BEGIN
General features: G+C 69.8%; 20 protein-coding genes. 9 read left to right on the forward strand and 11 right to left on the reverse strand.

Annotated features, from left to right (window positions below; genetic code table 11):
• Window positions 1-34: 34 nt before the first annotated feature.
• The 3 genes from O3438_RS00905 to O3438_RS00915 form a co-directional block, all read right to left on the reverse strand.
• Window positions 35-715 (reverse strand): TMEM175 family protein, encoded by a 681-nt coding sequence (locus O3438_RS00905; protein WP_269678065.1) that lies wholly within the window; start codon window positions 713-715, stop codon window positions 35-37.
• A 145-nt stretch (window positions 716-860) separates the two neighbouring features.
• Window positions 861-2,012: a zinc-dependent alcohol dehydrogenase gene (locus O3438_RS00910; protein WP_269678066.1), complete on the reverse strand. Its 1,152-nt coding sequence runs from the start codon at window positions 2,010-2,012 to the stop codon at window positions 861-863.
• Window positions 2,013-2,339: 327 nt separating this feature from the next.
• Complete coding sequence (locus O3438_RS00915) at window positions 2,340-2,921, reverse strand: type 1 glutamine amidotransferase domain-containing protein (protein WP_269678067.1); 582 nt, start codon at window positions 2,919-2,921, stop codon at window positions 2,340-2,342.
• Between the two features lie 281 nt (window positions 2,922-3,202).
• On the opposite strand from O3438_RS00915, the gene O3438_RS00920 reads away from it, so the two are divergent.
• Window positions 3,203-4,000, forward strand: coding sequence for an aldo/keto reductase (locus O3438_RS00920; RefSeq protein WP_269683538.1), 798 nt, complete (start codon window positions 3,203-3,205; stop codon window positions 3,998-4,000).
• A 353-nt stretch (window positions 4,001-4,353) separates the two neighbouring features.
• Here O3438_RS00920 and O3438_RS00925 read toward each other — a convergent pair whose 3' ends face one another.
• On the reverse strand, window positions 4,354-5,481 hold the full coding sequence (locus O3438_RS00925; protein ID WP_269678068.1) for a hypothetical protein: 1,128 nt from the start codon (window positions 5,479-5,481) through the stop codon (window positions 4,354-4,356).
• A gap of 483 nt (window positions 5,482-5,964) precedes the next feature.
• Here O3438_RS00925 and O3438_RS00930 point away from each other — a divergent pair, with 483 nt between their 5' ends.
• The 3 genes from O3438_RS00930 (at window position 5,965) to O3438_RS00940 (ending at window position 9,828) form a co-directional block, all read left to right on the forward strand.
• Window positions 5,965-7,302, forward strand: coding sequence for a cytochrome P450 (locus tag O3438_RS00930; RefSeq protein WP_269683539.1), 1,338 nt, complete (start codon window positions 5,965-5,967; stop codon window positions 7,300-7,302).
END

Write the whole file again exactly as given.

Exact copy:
General features: G+C 69.8%; 20 protein-coding genes. 9 read left to right on the forward strand and 11 right to left on the reverse strand.

Annotated features, from left to right (window positions below; genetic code table 11):
• Window positions 1-34: 34 nt before the first annotated feature.
• The 3 genes from O3438_RS00905 to O3438_RS00915 form a co-directional block, all read right to left on the reverse strand.
• Window positions 35-715 (reverse strand): TMEM175 family protein, encoded by a 681-nt coding sequence (locus O3438_RS00905; protein WP_269678065.1) that lies wholly within the window; start codon window positions 713-715, stop codon window positions 35-37.
• A 145-nt stretch (window positions 716-860) separates the two neighbouring features.
• Window positions 861-2,012: a zinc-dependent alcohol dehydrogenase gene (locus O3438_RS00910; protein WP_269678066.1), complete on the reverse strand. Its 1,152-nt coding sequence runs from the start codon at window positions 2,010-2,012 to the stop codon at window positions 861-863.
• Window positions 2,013-2,339: 327 nt separating this feature from the next.
• Complete coding sequence (locus O3438_RS00915) at window positions 2,340-2,921, reverse strand: type 1 glutamine amidotransferase domain-containing protein (protein WP_269678067.1); 582 nt, start codon at window positions 2,919-2,921, stop codon at window positions 2,340-2,342.
• Between the two features lie 281 nt (window positions 2,922-3,202).
• On the opposite strand from O3438_RS00915, the gene O3438_RS00920 reads away from it, so the two are divergent.
• Window positions 3,203-4,000, forward strand: coding sequence for an aldo/keto reductase (locus O3438_RS00920; RefSeq protein WP_269683538.1), 798 nt, complete (start codon window positions 3,203-3,205; stop codon window positions 3,998-4,000).
• A 353-nt stretch (window positions 4,001-4,353) separates the two neighbouring features.
• Here O3438_RS00920 and O3438_RS00925 read toward each other — a convergent pair whose 3' ends face one another.
• On the reverse strand, window positions 4,354-5,481 hold the full coding sequence (locus O3438_RS00925; protein ID WP_269678068.1) for a hypothetical protein: 1,128 nt from the start codon (window positions 5,479-5,481) through the stop codon (window positions 4,354-4,356).
• A gap of 483 nt (window positions 5,482-5,964) precedes the next feature.
• Here O3438_RS00925 and O3438_RS00930 point away from each other — a divergent pair, with 483 nt between their 5' ends.
• The 3 genes from O3438_RS00930 (at window position 5,965) to O3438_RS00940 (ending at window position 9,828) form a co-directional block, all read left to right on the forward strand.
• Window positions 5,965-7,302, forward strand: coding sequence for a cytochrome P450 (locus tag O3438_RS00930; RefSeq protein WP_269683539.1), 1,338 nt, complete (start codon window positions 5,965-5,967; stop codon window positions 7,300-7,302).